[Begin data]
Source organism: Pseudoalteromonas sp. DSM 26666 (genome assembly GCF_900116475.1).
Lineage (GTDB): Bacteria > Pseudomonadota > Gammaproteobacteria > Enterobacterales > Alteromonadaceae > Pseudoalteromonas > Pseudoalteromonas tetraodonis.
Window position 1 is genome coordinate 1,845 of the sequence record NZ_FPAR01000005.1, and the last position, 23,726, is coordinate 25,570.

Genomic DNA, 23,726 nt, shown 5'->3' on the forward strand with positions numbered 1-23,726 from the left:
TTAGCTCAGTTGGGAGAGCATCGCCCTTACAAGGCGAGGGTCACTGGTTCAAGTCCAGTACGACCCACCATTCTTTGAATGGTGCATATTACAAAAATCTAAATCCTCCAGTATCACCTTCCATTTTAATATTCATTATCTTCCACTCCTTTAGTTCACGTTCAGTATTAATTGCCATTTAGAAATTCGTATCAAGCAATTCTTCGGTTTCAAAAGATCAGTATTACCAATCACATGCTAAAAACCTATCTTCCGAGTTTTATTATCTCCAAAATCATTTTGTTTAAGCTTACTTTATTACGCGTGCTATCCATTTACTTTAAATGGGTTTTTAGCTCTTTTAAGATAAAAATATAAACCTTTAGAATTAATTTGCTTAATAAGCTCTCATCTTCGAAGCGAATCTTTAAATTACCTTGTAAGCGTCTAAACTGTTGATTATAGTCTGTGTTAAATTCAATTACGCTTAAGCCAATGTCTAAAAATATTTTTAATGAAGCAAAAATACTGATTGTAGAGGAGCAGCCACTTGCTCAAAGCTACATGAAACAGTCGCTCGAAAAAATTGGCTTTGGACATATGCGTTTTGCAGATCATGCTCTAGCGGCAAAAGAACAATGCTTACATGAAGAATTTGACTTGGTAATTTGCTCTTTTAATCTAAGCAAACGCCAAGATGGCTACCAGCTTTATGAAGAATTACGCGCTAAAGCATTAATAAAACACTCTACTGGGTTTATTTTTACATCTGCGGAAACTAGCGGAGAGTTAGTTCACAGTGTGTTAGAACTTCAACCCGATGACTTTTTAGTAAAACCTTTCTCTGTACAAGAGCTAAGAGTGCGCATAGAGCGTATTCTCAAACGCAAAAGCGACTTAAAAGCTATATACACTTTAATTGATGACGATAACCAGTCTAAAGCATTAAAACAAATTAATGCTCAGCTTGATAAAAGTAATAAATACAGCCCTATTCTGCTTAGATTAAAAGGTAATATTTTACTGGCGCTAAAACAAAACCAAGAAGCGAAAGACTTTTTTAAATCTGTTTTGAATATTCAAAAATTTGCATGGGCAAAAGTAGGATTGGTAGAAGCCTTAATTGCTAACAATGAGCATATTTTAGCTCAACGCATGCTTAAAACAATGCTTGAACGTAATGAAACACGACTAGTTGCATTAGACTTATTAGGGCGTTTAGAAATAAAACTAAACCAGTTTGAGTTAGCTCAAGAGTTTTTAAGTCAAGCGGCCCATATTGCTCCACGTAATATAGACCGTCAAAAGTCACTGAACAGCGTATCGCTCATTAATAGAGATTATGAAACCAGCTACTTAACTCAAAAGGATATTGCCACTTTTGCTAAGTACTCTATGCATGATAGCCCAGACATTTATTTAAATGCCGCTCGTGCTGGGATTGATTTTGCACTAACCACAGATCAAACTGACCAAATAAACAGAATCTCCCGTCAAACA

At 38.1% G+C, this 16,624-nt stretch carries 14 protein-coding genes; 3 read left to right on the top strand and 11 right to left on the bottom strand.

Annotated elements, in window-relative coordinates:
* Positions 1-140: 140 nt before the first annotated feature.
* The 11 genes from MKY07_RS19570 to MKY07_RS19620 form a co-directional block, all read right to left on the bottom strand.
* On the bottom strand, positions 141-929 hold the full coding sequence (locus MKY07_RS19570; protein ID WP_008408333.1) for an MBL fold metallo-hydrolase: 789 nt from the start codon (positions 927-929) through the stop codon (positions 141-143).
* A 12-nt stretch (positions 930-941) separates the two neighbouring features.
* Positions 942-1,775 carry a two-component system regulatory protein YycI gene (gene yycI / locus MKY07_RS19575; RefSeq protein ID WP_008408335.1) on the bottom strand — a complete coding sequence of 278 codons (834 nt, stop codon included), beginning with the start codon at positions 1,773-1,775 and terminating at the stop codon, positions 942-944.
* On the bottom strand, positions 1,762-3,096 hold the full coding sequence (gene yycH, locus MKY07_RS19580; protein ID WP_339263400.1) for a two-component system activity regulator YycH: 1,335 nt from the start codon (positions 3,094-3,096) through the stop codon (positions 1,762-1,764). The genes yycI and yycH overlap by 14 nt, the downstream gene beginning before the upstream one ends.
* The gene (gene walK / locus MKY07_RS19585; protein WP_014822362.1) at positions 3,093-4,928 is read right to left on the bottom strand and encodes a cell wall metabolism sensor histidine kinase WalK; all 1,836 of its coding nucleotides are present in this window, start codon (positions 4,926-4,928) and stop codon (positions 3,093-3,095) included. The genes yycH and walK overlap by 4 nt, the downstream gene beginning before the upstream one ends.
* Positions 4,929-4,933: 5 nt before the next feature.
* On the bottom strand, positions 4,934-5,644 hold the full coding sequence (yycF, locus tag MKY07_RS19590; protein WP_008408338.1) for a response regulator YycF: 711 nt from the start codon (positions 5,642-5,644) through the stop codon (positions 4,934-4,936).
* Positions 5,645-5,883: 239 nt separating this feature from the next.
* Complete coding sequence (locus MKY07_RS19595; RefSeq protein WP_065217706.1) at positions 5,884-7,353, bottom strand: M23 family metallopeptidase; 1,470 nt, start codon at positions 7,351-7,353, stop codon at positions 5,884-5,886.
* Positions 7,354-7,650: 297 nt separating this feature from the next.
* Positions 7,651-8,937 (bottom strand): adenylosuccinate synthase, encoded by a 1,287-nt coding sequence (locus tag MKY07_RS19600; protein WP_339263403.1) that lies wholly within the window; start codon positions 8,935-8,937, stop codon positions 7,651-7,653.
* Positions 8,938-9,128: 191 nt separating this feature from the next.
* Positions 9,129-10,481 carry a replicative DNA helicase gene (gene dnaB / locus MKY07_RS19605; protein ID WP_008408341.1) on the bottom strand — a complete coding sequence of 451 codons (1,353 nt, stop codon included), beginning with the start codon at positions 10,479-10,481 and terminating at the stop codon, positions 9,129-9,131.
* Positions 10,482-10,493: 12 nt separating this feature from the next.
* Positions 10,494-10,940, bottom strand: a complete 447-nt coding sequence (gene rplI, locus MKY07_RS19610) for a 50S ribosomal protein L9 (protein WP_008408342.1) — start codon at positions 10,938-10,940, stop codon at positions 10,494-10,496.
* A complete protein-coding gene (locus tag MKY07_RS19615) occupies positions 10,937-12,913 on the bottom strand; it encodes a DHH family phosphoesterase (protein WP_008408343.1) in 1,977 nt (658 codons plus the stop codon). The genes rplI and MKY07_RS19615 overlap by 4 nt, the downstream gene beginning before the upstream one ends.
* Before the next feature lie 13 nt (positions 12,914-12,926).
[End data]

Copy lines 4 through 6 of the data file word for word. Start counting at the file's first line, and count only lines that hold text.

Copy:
Genomic DNA, 23,726 nt, shown 5'->3' on the forward strand with positions numbered 1-23,726 from the left:
TTAGCTCAGTTGGGAGAGCATCGCCCTTACAAGGCGAGGGTCACTGGTTCAAGTCCAGTACGACCCACCATTCTTTGAATGGTGCATATTACAAAAATCTAAATCCTCCAGTATCACCTTCCATTTTAATATTCATTATCTTCCACTCCTTTAGTTCACGTTCAGTATTAATTGCCATTTAGAAATTCGTATCAAGCAATTCTTCGGTTTCAAAAGATCAGTATTACCAATCACATGCTAAAAACCTATCTTCCGAGTTTTATTATCTCCAAAATCATTTTGTTTAAGCTTACTTTATTACGCGTGCTATCCATTTACTTTAAATGGGTTTTTAGCTCTTTTAAGATAAAAATATAAACCTTTAGAATTAATTTGCTTAATAAGCTCTCATCTTCGAAGCGAATCTTTAAATTACCTTGTAAGCGTCTAAACTGTTGATTATAGTCTGTGTTAAATTCAATTACGCTTAAGCCAATGTCTAAAAATATTTTTAATGAAGCAAAAATACTGATTGTAGAGGAGCAGCCACTTGCTCAAAGCTACATGAAACAGTCGCTCGAAAAAATTGGCTTTGGACATATGCGTTTTGCAGATCATGCTCTAGCGGCAAAAGAACAATGCTTACATGAAGAATTTGACTTGGTAATTTGCTCTTTTAATCTAAGCAAACGCCAAGATGGCTACCAGCTTTATGAAGAATTACGCGCTAAAGCATTAATAAAACACTCTACTGGGTTTATTTTTACATCTGCGGAAACTAGCGGAGAGTTAGTTCACAGTGTGTTAGAACTTCAACCCGATGACTTTTTAGTAAAACCTTTCTCTGTACAAGAGCTAAGAGTGCGCATAGAGCGTATTCTCAAACGCAAAAGCGACTTAAAAGCTATATACACTTTAATTGATGACGATAACCAGTCTAAAGCATTAAAACAAATTAATGCTCAGCTTGATAAAAGTAATAAATACAGCCCTATTCTGCTTAGATTAAAAGGTAATATTTTACTGGCGCTAAAACAAAACCAAGAAGCGAAAGACTTTTTTAAATCTGTTTTGAATATTCAAAAATTTGCATGGGCAAAAGTAGGATTGGTAGAAGCCTTAATTGCTAACAATGAGCATATTTTAGCTCAACGCATGCTTAAAACAATGCTTGAACGTAATGAAACACGACTAGTTGCATTAGACTTATTAGGGCGTTTAGAAATAAAACTAAACCAGTTTGAGTTAGCTCAAGAGTTTTTAAGTCAAGCGGCCCATATTGCTCCACGTAATATAGACCGTCAAAAGTCACTGAACAGCGTATCGCTCATTAATAGAGATTATGAAACCAGCTACTTAACTCAAAAGGATATTGCCACTTTTGCTAAGTACTCTATGCATGATAGCCCAGACATTTATTTAAATGCCGCTCGTGCTGGGATTGATTTTGCACTAACCACAGATCAAACTGACCAAATAAACAGAATCTCCCGTCAAACA

At 38.1% G+C, this 16,624-nt stretch carries 14 protein-coding genes; 3 read left to right on the top strand and 11 right to left on the bottom strand.